Monday, October 15, 2018

Unfair Competition in California

For more than sixteen years, Manhattan Beach resident Kalley Aman has been an attorney and shareholder with the law firm Buchalter, PC, in Southern California. In addition to serving as a shareholder with the firm, Kalley Aman is a member of the Labor and Employment and Litigation practice groups and handles cases involving claims of wrongful termination, discrimination, harassment, retaliation, wage and hour violations, trade secret misappropriation, and unfair competition.

Compared to the rest of the United States, California has some of the strictest laws related to unfair competition. The state regards unfair competition as any business practice that uses fraudulent, unfair, or unlawful activities to limit either a market’s ability to compete or that of another company. Some of the forms of unfair competition can be unclear because there are no specific guidelines. However, in general, unfair business practices are those that deceive the public, fraudulent activities usually involve the misrepresentation of fact, and unlawful practices violate any statute, rule, or regulation.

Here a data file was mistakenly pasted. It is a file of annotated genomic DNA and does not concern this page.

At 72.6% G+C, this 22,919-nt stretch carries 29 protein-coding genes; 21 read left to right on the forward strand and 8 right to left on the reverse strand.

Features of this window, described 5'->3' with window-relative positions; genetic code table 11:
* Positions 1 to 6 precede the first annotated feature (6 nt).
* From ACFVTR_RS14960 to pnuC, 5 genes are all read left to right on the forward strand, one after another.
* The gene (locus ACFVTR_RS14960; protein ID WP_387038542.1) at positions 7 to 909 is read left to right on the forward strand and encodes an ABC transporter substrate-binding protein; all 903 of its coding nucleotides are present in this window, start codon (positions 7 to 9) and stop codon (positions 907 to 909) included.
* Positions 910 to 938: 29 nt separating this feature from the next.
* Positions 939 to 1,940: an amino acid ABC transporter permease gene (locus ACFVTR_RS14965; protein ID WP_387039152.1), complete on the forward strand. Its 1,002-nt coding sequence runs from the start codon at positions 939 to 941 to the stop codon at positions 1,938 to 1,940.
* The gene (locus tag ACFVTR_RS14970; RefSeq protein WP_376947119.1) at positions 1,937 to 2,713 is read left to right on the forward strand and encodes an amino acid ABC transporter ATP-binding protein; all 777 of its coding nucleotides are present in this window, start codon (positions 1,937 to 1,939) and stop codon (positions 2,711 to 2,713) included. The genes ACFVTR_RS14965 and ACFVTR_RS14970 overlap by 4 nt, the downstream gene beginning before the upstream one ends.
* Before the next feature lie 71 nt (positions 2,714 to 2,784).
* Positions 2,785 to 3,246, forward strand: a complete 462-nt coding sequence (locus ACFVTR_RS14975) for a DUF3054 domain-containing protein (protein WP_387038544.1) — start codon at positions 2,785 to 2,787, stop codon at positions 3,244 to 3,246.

In California, only one of these three elements must be met to prove unfair competition. For example, unfair competition may happen as the result of a company or businessperson attempting to manipulate market pricing, unlawfully forcing another business out of the marketplace, or unlawfully taking customers from another organization. False advertising and misappropriation of company trade secrets fall within the state’s unfair competition laws, as well as infringement of intellectual property.